New Organizational Forms Enabled/Enhanced by Web-based Infrastructure
In The Devil in the White City, Erik Larson provides a fictionalized account of the architecture tasks (as well as serial killing) related to the 1893 Chicago World’s Fair. Trains (a crucial technology in the modernization of business), enabled a distributed group of architects to participate in this world changing event (e.g., extension of the “raft” foundation enabling skyscrapers, the ultimate choice of AC v DC electricity).
Modern technology has enabled a thinning of physical organizational boundaries. I’d like to highlight three organizations that use modern technology infrastructure to enable creative organizational forms by reducing traditional space and time constraints. These examples may be useful in your own settings, or spur you to consider additional opportunities – which I hope you will share with the rest of us via the comments section below.
The Internet is likely a more valuable lever to most of us than are the trains mentioned above. Many modern jobs include work process/product that is amenable to electronic presentation/transport. The point is that technology can provide access to the market and reduce transaction costs, but that this is even easier to the extent that the work itself has a strong electronic component.
I met the principals of oDesk, my first example company, at the 2007 Web 2.0 Expo in San Francisco. The 2008 Web 2.0 Expo was last week and I was happy to see them again. They describe oDesk as “..an online staffing marketplace and management platform that provides a convenient way to hire, manage, and pay individuals no matter where they are located.” “Certified professionals. Verified work.” What initially caught my eye was their “filmstrip view of work performed.”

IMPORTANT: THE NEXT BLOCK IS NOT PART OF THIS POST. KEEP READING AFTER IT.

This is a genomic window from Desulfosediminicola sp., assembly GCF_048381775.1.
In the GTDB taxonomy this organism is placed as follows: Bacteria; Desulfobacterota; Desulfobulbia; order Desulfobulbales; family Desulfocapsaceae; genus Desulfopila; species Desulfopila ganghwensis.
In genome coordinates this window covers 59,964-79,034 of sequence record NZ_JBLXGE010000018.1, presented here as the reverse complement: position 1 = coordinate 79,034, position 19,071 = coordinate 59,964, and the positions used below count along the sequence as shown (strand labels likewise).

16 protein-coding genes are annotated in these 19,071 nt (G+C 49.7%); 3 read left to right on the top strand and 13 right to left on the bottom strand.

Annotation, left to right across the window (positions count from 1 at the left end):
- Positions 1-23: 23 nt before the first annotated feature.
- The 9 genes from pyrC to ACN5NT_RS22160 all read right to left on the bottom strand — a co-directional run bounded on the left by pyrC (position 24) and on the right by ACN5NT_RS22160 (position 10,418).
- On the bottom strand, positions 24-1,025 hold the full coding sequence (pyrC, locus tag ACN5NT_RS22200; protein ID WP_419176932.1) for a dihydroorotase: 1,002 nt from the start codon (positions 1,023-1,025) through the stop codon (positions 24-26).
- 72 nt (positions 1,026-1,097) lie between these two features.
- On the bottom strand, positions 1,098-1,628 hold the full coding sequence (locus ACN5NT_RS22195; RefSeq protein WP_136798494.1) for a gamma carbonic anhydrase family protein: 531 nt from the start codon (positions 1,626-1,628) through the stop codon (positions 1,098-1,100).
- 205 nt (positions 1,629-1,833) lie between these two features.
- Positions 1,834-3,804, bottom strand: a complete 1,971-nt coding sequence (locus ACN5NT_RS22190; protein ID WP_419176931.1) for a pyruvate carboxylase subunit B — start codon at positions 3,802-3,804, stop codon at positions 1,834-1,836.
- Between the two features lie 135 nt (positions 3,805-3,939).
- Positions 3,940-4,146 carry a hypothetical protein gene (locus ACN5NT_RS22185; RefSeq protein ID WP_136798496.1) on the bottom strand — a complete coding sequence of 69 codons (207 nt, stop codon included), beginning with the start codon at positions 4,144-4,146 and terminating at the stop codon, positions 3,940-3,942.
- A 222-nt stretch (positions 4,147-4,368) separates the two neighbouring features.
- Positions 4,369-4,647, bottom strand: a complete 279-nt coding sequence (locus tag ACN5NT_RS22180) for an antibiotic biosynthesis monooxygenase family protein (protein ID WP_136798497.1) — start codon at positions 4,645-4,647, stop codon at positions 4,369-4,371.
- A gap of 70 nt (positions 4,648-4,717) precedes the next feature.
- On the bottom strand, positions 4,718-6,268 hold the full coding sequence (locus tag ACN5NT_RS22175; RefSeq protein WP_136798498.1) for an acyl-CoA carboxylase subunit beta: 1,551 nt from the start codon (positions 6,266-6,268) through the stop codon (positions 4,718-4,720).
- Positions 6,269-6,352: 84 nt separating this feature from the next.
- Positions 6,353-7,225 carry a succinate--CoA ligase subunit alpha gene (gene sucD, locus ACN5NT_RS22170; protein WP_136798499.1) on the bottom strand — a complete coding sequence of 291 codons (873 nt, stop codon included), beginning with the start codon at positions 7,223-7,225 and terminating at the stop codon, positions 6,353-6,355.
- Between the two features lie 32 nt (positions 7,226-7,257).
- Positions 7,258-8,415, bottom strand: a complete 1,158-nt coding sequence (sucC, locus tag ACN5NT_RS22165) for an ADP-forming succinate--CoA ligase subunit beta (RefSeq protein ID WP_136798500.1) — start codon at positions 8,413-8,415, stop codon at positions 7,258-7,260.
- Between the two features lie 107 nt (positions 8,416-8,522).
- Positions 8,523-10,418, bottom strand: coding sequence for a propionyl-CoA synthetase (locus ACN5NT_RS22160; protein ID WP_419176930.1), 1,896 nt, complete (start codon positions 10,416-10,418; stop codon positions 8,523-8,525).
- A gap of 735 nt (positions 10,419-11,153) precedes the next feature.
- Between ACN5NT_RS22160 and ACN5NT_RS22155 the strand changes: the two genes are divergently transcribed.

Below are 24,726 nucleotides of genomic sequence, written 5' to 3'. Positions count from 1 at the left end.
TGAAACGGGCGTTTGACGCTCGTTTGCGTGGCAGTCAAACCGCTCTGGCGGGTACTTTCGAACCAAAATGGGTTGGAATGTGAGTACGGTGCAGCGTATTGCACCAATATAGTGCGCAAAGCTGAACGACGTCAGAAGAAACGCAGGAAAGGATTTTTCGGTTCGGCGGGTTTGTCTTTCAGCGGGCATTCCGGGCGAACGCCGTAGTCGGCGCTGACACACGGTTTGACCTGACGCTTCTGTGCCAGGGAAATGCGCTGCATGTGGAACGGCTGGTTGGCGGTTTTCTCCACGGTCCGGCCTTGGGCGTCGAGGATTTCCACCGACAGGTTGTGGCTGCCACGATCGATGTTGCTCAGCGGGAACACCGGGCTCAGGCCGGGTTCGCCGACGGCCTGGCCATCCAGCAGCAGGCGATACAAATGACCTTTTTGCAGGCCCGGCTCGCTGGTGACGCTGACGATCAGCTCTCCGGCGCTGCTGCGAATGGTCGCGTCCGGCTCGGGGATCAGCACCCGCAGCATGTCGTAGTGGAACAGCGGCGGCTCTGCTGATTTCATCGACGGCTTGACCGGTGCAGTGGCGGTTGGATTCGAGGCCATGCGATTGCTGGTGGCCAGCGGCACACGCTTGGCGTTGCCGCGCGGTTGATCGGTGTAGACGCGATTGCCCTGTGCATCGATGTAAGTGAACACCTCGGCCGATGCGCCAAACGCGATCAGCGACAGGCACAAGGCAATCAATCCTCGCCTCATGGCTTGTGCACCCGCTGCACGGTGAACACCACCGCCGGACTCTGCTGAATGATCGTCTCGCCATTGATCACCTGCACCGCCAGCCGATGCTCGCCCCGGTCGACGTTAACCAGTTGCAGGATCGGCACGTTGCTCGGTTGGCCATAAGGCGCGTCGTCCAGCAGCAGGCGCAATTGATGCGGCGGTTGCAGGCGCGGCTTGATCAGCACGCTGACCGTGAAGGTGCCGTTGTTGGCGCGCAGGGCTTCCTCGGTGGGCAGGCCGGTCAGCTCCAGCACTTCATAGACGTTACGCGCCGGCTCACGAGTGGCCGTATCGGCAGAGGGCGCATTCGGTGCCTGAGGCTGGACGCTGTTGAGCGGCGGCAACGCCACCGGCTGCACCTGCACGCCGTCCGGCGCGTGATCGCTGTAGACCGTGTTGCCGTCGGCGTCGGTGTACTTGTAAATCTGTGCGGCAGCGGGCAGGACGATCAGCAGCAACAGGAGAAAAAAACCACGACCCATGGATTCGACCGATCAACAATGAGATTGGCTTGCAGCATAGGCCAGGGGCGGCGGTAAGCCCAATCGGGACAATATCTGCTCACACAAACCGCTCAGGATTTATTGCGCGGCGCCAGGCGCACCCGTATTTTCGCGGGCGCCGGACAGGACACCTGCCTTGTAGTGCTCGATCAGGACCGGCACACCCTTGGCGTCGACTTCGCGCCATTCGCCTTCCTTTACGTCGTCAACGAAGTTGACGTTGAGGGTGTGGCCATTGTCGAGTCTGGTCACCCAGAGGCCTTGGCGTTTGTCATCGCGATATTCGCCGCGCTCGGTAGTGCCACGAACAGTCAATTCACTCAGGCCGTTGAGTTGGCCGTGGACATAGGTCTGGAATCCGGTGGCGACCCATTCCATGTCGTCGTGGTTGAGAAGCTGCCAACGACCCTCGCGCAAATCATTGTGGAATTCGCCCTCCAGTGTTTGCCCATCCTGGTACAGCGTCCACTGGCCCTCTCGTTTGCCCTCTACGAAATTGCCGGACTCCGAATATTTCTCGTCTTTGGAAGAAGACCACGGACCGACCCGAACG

In 1984 I started studying telecommuting. A common lament among managers was that they couldn’t manage without being able to see the work being done – and thus an increased emphasis on electronic monitoring (my term, not oDesk’s). I think the “The Work Diary” – that’s oDesk’s term – provides monitoring as a service versus a more punitive form of monitoring. (For more on the distinctions, see my chapter on monitoring entitled “Social and Technical Aspects of Electronic Monitoring: To Protect and To Serve,” paraphrasing the motto of the LA PD.)
oDesk uses the Internet as a foundation to enable virtual work. They bring together organizations and web/software developers, QA specialists, etc by providing a platform for hiring, managing, and paying professionals from around the world. They are happy to share their results (including a live “oConomy” tracker), so expect to see more about oDesk as I get to know them better.
Pixel Corps, a guild of media developers is my second example. As a “guild” they train both face to face and in a distributed form. They provide low cost licenses of expensive software to their membership via relationships with vendors. Their infrastructure allows for global distribution of the work – including to the developing world. They create on-line “challenges” to extend learning and allow the guild members to get experience working on group projects through “peer to peer learning”. Their website provides a clear description of their approach and goals